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Back Pain? Heal Thyself Says Vijay Vad

As the Unites States struggles with an epidemic of opioid addiction that can often start with a prescription for back pain, the treatment of it is being reconsidered by doctors. Turns out that only 5% of people with back conditions actually need surgery; however, M.R.I.’s are routinely performed and frequently yield misleading results.

Dr. Vijay Vad, a sports medicine specialist at the Hospital for Special Surgery and professor at Weill Medical College of Cornell University, has developed what he calls a “home system” for back care that focuses on being active, happy and mindful. Author of Back Rx and Arthritis Rx, he started a foundation dedicated to two causes: supporting medical research on back pain and arthritis, and funding education for disadvantaged girls worldwide. Kathleen Kraft sat down with him recently to learn about more about how we can heal our backs.

Kathleen Kraft: What types of surgeries do you want people to avoid having and why?

Vijay Vad: Surgery for back pain alone without any leg pain is a dicey proposition. The

success rates are low. We have the largest number of failed back syndromes in the world, in other words: chronic, lifelong, severe pain despite spinal fusion. The same is true of those with back pain who have an underlying depression; if their depression is not recognized, the success rate is low.

KK: What role does yoga specifically play in healing?

VV: Yoga is a mind-body therapy for a mind- body issue like back pain. Back pain and depression frequently present simultaneously, and yoga has positive impact on both. It also conditions your core to reduce recurrence of back symptoms. Yoga, with its specific focus on body movement and breath, treats mind and body. The key is to ease into it and progress very gradually. The controlled breath is a big component for pain relief. KK: What role can diet play?

VV: Joints become arthritic and eventually inflamed as result of loss of disc hydration. Jelly from the disc can also cause nerve inflammation. Thus an anti-inflammatory diet is recommended for pain: berries, olive oil, and fish. Minimize processed sugar and fatty meats that can increase inflammation. Similarly the turmeric extract called Curcumin and Vitamin D3 also have an anti-inflammatory, positive impact on back pain. KK: How much is 'mind over matter' in terms of one's approach to healing and recovery?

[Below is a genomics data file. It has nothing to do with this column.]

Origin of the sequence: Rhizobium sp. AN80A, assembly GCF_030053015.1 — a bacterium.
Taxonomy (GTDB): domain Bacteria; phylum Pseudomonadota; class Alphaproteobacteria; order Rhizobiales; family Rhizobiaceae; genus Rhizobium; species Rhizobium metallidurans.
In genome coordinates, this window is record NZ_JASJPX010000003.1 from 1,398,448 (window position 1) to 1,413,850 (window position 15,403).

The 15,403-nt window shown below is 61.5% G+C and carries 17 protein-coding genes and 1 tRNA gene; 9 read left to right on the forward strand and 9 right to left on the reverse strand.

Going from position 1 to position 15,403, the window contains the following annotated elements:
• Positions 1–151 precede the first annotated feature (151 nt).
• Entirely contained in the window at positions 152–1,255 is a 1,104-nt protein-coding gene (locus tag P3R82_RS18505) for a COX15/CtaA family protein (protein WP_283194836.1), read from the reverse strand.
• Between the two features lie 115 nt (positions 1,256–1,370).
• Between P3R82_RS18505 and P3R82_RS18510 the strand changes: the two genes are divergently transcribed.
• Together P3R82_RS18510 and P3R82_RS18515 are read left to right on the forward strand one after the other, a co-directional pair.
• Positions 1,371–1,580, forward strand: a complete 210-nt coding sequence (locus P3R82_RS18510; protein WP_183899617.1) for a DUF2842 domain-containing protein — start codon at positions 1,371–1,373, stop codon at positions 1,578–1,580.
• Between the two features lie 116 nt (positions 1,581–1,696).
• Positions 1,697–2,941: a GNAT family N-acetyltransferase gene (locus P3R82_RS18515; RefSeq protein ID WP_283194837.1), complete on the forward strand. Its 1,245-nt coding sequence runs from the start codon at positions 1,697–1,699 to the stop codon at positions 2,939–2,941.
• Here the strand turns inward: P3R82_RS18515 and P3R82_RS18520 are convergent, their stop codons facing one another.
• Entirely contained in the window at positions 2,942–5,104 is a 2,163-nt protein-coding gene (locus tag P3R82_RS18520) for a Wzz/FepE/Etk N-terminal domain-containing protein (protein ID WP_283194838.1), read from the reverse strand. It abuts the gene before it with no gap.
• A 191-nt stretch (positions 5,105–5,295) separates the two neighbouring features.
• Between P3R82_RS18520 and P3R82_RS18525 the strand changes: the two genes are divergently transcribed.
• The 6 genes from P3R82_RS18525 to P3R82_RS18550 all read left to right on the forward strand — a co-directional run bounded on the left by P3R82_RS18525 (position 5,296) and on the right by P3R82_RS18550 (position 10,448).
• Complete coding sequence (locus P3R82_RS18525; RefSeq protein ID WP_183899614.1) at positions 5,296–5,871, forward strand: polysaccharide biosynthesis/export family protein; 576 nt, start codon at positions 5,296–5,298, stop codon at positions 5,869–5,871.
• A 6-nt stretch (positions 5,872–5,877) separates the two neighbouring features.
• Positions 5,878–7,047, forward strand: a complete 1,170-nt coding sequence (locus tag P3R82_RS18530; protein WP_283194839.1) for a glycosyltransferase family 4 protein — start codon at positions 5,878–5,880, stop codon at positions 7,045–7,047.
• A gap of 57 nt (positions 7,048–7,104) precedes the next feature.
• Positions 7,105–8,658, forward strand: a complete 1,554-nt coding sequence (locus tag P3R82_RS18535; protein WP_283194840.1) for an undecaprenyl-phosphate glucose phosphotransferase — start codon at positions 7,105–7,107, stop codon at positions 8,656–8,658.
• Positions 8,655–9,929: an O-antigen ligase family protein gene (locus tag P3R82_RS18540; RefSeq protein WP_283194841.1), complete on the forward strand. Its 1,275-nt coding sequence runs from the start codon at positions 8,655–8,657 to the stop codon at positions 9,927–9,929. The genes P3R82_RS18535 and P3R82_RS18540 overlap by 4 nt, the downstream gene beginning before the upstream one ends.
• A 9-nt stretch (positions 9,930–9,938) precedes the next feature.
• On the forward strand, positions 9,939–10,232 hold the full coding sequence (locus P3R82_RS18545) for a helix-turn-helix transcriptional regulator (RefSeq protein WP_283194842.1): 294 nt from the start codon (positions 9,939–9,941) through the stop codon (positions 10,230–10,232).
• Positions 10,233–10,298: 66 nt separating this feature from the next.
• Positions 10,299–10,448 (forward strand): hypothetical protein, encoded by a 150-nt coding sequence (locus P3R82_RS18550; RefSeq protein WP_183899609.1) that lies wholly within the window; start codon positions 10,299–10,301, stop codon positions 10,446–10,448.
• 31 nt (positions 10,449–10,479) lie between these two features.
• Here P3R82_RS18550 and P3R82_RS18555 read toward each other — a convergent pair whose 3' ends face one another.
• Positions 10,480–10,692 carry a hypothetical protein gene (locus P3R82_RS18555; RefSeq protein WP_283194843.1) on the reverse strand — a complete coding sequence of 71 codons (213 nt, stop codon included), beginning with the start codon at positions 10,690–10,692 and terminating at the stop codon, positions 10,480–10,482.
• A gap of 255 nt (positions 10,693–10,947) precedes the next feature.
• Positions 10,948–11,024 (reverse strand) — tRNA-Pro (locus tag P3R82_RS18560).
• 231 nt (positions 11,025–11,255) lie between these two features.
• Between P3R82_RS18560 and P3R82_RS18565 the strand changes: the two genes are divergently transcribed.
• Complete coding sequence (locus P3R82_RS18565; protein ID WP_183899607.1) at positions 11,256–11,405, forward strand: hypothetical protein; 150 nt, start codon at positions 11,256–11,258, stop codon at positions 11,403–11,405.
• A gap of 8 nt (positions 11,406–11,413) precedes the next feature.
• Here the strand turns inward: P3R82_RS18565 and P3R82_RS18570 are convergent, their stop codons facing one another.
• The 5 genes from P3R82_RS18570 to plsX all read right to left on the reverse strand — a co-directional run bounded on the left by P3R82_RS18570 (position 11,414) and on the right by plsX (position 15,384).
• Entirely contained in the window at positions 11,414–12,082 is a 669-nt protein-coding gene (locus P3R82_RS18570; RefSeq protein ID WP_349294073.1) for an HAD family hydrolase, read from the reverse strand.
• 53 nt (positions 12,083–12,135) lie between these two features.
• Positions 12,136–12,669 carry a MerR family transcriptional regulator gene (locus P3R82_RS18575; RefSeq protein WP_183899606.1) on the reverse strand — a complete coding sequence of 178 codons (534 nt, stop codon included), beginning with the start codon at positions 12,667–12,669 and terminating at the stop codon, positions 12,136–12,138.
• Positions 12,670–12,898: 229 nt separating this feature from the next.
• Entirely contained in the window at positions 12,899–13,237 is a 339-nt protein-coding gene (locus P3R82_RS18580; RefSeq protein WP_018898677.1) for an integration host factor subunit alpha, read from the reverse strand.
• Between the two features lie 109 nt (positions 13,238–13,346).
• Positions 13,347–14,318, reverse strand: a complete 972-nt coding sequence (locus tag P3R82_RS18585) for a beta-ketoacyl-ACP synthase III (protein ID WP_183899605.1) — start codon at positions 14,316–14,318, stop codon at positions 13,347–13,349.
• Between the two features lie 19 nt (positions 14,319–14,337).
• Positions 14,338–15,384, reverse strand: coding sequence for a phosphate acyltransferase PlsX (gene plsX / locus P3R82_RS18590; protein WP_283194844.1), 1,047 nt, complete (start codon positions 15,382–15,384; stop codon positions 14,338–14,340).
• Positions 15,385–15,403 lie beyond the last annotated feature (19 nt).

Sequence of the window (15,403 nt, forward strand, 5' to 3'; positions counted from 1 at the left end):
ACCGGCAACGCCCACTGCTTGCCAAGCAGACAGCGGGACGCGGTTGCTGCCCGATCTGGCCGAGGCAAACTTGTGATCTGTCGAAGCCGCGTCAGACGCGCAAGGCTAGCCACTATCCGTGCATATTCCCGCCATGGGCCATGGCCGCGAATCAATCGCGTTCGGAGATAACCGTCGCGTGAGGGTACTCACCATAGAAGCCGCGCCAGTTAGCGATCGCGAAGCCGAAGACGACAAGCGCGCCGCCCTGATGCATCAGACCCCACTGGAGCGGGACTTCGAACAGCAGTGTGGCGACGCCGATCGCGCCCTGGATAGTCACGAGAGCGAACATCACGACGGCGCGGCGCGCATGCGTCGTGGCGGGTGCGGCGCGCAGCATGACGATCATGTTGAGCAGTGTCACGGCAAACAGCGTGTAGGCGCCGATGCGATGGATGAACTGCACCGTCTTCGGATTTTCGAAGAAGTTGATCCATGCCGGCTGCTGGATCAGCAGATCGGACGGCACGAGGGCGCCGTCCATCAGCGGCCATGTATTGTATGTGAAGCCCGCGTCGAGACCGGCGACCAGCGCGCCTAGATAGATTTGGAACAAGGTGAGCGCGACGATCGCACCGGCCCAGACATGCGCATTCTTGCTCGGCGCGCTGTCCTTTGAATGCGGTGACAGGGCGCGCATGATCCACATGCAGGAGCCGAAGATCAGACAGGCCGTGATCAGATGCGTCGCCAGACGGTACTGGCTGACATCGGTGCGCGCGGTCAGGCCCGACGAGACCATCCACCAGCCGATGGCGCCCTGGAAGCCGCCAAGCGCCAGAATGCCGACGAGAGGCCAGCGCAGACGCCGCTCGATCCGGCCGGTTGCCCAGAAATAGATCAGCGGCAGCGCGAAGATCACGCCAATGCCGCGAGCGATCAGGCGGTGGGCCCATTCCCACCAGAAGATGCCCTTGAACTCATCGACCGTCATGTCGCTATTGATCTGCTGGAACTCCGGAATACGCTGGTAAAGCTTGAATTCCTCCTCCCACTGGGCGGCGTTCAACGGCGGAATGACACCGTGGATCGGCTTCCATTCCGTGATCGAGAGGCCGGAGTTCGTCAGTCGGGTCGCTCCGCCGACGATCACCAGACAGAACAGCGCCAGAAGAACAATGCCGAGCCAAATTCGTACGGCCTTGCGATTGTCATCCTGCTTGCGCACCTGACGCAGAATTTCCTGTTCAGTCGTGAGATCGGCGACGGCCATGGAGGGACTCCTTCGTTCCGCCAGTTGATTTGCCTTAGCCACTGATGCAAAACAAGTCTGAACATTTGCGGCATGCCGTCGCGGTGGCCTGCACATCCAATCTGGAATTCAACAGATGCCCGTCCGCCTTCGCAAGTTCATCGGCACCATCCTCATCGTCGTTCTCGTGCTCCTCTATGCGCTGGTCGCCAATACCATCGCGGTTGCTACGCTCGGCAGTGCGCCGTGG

VV: A positive attitude has been correlated with better outcomes as has lowering stress levels. Laughter is after all the best medicine. Unleashing power of the mind is very important in treating back pain, whether that is via psychotherapy or simply surrounding yourself with positive optimistic people. What we have seen from the Back RX app clinical trial, working with a coach has played a big role in increasing compliance, motivation and better outcomes. A supportive coach can bring out the positive power of the mind.

KK: What is your advice to people with limited health care options who suffer from chronic back pain?

VV: Providing self-empowering options; and our understanding of them is improving every day. There is a lot of data on daily exercise and back pain. If you can’t walk then use stationary bike. Swimming is amazing for back pain. Walking thirty minutes a day keeps the doctor away. There is also good data on wearing core support garments for reducing back pain. There is also good data on eight-hour heat patches and icing 15 minutes at night. As mentioned earlier, Curcumin 1500 mg daily and Vitamin D3 - 1000 to 2000 units daily. Ergonomics are very important, meaning good chairs and beds. Minimizing excessive sitting is the key. Get up every hour for 30 seconds to a minute—something that simple has big positive impact.

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